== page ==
a mission and therefore the Gibraltar harbour was
deprived of some principal objectives of the Italian
At 24 the three SLCs are detached from the Scirè, and the submarine
begins the disengagement manoeuvre .
for the sixth time the Strait of Gibraltar and returns on
May 31 1941 to La Spezia.
Despite the failures, the "Decima MAS Flotilla" organizes a fourth attack on the base of Gibraltar (BG4) at the new moon September 1941. The mission includes the same routes and formality of attack of the previous attempt.
On September 10 Scirè leaves La Spezia favoured by obscurity. While the submarine sails in the Mediterranean the team composed by ten operators of the SLCs reaches the city of Cadige by air and hides in the Italian oil-tanker Fulgor. On September 18, at night, the Scirè emerges silently near the Italian ship and in a few minutes the operators of the "Decima MAS Flotilla" they enter inside the submarine.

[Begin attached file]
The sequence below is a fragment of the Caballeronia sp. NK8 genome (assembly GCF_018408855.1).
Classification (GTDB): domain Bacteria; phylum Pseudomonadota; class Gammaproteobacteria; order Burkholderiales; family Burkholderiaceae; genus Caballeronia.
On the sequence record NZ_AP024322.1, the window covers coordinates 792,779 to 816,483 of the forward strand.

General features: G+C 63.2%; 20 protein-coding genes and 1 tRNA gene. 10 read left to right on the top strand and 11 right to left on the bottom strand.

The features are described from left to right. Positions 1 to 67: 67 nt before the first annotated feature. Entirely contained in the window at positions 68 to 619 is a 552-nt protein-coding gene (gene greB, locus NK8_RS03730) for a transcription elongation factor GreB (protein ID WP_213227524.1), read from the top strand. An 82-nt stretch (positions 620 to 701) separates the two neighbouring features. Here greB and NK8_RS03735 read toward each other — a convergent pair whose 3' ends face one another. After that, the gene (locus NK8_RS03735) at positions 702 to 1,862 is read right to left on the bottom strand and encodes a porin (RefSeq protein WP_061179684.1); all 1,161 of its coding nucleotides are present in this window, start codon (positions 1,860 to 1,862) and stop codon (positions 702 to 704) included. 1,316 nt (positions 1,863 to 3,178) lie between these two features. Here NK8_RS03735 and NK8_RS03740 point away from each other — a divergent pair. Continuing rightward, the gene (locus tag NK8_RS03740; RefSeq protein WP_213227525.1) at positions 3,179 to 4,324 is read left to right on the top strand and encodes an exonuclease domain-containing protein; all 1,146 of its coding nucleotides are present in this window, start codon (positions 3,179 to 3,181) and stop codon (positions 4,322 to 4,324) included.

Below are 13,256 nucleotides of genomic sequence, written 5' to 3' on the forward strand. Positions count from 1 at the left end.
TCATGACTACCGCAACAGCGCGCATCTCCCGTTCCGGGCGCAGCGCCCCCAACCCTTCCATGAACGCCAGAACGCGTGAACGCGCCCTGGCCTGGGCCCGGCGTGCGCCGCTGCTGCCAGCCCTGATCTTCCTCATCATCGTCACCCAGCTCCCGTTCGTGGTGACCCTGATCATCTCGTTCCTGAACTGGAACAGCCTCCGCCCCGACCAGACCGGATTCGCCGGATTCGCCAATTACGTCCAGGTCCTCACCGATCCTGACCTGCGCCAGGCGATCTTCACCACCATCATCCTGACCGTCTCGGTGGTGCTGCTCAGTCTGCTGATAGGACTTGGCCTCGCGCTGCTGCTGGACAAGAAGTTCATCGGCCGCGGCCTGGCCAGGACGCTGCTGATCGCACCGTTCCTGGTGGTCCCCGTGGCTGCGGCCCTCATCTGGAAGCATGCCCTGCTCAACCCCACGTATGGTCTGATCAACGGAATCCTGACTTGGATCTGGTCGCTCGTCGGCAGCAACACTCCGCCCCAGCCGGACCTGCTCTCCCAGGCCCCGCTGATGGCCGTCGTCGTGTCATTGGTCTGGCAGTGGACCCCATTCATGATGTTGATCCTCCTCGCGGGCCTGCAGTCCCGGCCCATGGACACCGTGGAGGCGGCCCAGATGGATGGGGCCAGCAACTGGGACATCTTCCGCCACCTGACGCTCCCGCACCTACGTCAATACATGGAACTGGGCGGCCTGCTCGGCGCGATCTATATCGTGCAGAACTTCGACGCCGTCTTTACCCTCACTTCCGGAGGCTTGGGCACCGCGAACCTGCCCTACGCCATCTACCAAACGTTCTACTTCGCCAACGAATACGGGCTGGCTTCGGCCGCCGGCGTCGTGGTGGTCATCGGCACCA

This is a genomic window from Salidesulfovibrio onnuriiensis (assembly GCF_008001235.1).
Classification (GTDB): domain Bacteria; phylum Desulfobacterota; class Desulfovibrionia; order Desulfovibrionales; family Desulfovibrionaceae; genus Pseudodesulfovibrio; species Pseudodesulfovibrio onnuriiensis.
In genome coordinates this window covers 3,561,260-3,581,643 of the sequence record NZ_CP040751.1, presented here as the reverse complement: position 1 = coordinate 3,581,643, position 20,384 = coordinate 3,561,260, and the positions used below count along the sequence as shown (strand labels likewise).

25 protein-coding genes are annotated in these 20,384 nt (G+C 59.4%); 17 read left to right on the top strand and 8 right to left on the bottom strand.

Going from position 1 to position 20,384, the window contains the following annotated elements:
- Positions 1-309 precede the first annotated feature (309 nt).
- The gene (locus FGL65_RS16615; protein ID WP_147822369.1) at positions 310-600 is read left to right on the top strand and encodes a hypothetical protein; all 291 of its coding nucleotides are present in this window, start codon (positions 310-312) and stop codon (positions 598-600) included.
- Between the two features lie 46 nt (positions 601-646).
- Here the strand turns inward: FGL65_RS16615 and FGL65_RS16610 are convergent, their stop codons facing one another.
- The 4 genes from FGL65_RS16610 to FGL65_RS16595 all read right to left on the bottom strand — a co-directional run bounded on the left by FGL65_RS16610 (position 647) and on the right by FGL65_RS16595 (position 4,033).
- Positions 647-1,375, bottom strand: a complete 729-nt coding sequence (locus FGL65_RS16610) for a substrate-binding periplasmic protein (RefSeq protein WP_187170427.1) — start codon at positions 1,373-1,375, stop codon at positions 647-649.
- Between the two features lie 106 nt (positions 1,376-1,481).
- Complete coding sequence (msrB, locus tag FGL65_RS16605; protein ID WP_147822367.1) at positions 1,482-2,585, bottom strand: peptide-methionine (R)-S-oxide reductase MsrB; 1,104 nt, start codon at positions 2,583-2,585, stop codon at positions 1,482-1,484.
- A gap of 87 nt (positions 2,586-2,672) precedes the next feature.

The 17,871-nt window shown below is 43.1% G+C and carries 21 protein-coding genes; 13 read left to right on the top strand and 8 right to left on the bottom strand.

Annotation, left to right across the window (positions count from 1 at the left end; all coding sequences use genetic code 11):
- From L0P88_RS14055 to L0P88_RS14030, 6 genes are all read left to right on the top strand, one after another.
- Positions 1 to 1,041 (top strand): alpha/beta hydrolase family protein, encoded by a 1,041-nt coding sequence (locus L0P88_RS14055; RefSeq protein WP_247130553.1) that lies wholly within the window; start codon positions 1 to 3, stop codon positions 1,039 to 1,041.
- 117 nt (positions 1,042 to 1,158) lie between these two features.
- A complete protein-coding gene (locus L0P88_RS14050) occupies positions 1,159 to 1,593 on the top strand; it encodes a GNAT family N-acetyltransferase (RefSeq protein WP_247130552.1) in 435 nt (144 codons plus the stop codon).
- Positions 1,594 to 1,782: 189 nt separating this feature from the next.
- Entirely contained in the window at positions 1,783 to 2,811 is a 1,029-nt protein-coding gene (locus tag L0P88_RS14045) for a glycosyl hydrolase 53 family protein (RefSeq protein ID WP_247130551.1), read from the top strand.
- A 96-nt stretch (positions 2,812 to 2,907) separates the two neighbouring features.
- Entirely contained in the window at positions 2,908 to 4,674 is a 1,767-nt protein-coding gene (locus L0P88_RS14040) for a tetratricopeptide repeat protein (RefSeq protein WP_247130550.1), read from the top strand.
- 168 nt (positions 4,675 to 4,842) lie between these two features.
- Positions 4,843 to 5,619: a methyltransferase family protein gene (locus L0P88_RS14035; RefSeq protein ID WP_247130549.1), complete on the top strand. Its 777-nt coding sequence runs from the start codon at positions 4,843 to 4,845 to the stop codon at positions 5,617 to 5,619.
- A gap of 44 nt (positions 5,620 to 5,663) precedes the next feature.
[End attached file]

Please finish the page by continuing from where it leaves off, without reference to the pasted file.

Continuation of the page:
On September 19, 1941: Scirè sights on his route a convoy bound to the Atlantic, but the commander Borghese succeeds in not being seen by the escort destroyers. In the night of 19 the submarine goes up the Bay of Algerias. It stops at the mouth of the river Guadarranque and stays at 10 meters depth. After the watertight containers have been flooded, the frogmen come out from the submarine and put their SLCs into operation.
At 01,07 of September 20 the three "pigs " leave the submarine and set out toward the roadstead of Gibraltar. After rescuing the three backup operators that had collaborated at the departure of the three SLCs the "Scirè" immediately began the diversionary manoeuvre. Distant echoes of explosions were heard at the hydrophones of the submarine during navigation. They were roars of victory: the three SLC's had in fact overcome the obstructions and the MAS's frogmen had succeeded in placing the explosive charges on the hulls of the auxiliary cruiser HMS Durham (11,000 tons.), of the oil-tankers s/s Denbydale (16,000 tons) and s/s Fiona Shell (2,400 tons).